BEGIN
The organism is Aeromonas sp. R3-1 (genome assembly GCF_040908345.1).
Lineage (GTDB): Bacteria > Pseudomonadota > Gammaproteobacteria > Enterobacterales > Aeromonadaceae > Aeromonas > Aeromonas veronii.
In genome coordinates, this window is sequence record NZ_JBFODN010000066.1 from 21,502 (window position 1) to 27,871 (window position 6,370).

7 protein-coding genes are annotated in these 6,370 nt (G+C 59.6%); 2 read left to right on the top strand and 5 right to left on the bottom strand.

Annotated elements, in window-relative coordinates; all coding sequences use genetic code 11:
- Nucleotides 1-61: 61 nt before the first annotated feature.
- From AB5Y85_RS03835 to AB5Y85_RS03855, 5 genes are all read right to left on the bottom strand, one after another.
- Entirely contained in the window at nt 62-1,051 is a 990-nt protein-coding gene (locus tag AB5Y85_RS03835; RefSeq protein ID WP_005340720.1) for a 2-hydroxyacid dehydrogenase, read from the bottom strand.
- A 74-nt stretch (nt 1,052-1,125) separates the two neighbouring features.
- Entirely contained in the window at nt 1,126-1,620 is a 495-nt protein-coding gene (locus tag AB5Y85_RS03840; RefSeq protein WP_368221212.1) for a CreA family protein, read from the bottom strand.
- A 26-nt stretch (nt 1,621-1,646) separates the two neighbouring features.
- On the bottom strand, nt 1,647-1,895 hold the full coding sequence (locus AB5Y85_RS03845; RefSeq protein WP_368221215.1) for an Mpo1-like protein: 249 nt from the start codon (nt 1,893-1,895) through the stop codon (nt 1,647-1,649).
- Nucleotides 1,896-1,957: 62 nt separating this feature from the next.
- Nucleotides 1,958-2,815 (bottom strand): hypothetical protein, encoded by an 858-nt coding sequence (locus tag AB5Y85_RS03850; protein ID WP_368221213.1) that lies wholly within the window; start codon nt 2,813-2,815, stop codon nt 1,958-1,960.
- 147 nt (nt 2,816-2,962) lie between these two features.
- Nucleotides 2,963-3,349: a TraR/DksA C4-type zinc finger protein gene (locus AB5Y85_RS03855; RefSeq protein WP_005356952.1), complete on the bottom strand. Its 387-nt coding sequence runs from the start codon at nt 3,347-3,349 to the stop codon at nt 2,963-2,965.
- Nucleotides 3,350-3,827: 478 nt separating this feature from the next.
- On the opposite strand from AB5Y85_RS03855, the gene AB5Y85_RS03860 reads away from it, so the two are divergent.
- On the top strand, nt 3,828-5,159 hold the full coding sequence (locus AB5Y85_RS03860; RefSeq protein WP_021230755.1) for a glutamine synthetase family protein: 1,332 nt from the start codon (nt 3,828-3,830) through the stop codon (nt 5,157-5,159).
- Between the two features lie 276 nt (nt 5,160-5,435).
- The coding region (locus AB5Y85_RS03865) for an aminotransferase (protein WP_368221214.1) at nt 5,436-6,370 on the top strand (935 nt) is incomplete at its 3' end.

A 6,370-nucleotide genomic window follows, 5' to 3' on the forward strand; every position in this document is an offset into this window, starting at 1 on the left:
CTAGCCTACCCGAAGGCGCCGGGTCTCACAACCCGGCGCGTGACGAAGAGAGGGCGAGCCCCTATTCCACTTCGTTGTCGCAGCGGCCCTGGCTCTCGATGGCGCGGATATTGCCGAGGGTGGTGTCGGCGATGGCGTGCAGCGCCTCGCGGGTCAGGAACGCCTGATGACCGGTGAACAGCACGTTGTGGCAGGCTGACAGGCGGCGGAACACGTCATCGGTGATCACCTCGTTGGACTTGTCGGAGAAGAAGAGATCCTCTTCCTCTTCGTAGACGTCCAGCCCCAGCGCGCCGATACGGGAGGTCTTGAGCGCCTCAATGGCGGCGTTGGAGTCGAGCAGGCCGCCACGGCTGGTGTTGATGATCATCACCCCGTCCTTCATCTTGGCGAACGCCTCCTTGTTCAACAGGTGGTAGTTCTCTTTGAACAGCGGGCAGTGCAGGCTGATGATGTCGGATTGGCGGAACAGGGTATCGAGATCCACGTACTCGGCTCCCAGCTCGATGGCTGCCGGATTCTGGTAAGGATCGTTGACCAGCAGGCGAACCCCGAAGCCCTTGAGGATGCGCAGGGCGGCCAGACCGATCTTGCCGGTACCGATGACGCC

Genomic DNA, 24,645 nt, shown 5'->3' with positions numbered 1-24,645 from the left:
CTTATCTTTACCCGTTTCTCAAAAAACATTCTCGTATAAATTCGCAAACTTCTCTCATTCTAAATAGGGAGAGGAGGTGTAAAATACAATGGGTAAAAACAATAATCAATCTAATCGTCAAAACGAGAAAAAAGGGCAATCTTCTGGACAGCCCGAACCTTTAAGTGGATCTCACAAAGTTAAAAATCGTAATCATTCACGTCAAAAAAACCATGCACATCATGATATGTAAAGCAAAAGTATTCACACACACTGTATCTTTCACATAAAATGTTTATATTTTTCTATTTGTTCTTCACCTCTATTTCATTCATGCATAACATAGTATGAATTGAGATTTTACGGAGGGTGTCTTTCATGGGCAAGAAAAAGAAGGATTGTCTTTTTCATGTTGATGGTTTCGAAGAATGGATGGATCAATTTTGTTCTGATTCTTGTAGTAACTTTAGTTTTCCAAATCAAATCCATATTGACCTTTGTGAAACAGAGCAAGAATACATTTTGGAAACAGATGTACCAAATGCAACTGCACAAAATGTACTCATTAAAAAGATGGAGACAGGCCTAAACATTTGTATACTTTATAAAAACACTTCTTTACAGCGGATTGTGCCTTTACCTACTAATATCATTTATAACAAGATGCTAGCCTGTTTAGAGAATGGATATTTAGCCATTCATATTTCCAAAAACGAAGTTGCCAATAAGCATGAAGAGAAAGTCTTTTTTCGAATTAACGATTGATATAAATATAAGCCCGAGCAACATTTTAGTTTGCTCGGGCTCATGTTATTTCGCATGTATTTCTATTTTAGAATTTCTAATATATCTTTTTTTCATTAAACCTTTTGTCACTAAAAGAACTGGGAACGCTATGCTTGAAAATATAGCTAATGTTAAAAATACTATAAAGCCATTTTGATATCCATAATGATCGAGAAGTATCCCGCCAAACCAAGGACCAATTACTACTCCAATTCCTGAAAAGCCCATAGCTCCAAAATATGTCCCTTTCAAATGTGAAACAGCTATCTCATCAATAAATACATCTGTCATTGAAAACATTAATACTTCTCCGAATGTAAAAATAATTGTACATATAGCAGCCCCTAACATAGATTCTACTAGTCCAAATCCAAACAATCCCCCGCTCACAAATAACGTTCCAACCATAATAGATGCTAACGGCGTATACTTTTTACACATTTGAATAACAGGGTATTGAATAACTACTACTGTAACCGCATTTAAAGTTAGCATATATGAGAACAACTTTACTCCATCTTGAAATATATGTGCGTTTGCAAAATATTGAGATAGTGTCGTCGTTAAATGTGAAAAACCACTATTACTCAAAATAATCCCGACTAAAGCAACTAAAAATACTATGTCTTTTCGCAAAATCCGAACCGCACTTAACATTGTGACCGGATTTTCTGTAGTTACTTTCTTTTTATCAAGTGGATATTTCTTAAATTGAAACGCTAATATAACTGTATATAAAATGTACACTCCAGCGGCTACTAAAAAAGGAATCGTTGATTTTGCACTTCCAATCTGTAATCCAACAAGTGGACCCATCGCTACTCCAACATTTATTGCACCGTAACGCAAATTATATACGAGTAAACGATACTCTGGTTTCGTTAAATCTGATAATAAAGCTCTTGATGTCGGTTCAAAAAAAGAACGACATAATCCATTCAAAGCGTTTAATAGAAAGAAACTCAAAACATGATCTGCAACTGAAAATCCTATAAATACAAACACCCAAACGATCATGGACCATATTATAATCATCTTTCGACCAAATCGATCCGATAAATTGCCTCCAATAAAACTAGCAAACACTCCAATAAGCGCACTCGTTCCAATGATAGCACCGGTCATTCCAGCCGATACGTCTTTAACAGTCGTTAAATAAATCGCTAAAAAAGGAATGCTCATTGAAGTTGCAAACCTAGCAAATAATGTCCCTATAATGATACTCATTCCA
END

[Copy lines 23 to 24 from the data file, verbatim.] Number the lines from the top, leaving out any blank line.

CTAGCCTACCCGAAGGCGCCGGGTCTCACAACCCGGCGCGTGACGAAGAGAGGGCGAGCCCCTATTCCACTTCGTTGTCGCAGCGGCCCTGGCTCTCGATGGCGCGGATATTGCCGAGGGTGGTGTCGGCGATGGCGTGCAGCGCCTCGCGGGTCAGGAACGCCTGATGACCGGTGAACAGCACGTTGTGGCAGGCTGACAGGCGGCGGAACACGTCATCGGTGATCACCTCGTTGGACTTGTCGGAGAAGAAGAGATCCTCTTCCTCTTCGTAGACGTCCAGCCCCAGCGCGCCGATACGGGAGGTCTTGAGCGCCTCAATGGCGGCGTTGGAGTCGAGCAGGCCGCCACGGCTGGTGTTGATGATCATCACCCCGTCCTTCATCTTGGCGAACGCCTCCTTGTTCAACAGGTGGTAGTTCTCTTTGAACAGCGGGCAGTGCAGGCTGATGATGTCGGATTGGCGGAACAGGGTATCGAGATCCACGTACTCGGCTCCCAGCTCGATGGCTGCCGGATTCTGGTAAGGATCGTTGACCAGCAGGCGAACCCCGAAGCCCTTGAGGATGCGCAGGGCGGCCAGACCGATCTTGCCGGTACCGATGACGCC

Genomic DNA, 24,645 nt, shown 5'->3' with positions numbered 1-24,645 from the left: